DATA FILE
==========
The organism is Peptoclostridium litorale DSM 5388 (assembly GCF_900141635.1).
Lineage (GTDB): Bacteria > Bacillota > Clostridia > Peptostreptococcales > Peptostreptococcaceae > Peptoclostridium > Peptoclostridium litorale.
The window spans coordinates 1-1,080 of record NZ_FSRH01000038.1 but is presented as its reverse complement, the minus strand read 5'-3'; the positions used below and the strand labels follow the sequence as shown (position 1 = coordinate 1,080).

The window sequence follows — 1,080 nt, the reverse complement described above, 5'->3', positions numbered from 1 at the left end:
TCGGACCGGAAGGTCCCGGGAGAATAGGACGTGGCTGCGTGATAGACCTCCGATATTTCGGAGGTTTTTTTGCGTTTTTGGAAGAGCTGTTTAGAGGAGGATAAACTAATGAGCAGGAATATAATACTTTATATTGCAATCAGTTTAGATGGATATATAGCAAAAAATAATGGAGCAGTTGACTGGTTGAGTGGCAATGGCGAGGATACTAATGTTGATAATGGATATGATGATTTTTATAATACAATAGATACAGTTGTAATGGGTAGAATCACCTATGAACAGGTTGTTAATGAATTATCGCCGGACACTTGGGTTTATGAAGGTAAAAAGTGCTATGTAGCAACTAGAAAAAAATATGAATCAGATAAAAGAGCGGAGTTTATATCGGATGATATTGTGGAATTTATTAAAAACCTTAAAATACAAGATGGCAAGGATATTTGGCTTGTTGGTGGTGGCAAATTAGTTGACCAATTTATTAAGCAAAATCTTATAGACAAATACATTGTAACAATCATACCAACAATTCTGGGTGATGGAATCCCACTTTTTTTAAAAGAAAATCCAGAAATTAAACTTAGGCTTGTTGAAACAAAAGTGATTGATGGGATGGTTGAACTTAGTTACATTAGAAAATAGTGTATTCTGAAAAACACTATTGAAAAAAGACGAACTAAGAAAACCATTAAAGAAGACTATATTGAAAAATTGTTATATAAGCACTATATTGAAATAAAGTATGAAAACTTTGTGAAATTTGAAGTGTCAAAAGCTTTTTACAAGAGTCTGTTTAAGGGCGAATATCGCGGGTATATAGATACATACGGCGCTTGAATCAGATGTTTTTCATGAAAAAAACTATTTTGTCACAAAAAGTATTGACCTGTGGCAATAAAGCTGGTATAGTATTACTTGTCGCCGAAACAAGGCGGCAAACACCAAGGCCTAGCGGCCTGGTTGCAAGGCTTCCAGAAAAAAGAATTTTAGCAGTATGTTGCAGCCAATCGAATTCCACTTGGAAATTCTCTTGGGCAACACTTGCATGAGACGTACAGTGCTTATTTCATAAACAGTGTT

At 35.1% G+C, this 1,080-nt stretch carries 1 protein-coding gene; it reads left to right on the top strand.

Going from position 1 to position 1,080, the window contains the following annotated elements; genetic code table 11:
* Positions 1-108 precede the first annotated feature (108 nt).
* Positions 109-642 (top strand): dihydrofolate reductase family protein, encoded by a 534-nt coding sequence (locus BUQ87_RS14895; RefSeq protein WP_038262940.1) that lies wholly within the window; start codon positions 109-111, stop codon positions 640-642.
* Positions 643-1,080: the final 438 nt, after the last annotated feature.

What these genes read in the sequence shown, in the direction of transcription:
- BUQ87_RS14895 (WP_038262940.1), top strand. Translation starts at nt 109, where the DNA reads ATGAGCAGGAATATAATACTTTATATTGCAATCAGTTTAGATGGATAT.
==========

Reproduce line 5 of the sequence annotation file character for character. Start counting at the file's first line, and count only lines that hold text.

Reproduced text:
TCGGACCGGAAGGTCCCGGGAGAATAGGACGTGGCTGCGTGATAGACCTCCGATATTTCGGAGGTTTTTTTGCGTTTTTGGAAGAGCTGTTTAGAGGAGGATAAACTAATGAGCAGGAATATAATACTTTATATTGCAATCAGTTTAGATGGATATATAGCAAAAAATAATGGAGCAGTTGACTGGTTGAGTGGCAATGGCGAGGATACTAATGTTGATAATGGATATGATGATTTTTATAATACAATAGATACAGTTGTAATGGGTAGAATCACCTATGAACAGGTTGTTAATGAATTATCGCCGGACACTTGGGTTTATGAAGGTAAAAAGTGCTATGTAGCAACTAGAAAAAAATATGAATCAGATAAAAGAGCGGAGTTTATATCGGATGATATTGTGGAATTTATTAAAAACCTTAAAATACAAGATGGCAAGGATATTTGGCTTGTTGGTGGTGGCAAATTAGTTGACCAATTTATTAAGCAAAATCTTATAGACAAATACATTGTAACAATCATACCAACAATTCTGGGTGATGGAATCCCACTTTTTTTAAAAGAAAATCCAGAAATTAAACTTAGGCTTGTTGAAACAAAAGTGATTGATGGGATGGTTGAACTTAGTTACATTAGAAAATAGTGTATTCTGAAAAACACTATTGAAAAAAGACGAACTAAGAAAACCATTAAAGAAGACTATATTGAAAAATTGTTATATAAGCACTATATTGAAATAAAGTATGAAAACTTTGTGAAATTTGAAGTGTCAAAAGCTTTTTACAAGAGTCTGTTTAAGGGCGAATATCGCGGGTATATAGATACATACGGCGCTTGAATCAGATGTTTTTCATGAAAAAAACTATTTTGTCACAAAAAGTATTGACCTGTGGCAATAAAGCTGGTATAGTATTACTTGTCGCCGAAACAAGGCGGCAAACACCAAGGCCTAGCGGCCTGGTTGCAAGGCTTCCAGAAAAAAGAATTTTAGCAGTATGTTGCAGCCAATCGAATTCCACTTGGAAATTCTCTTGGGCAACACTTGCATGAGACGTACAGTGCTTATTTCATAAACAGTGTT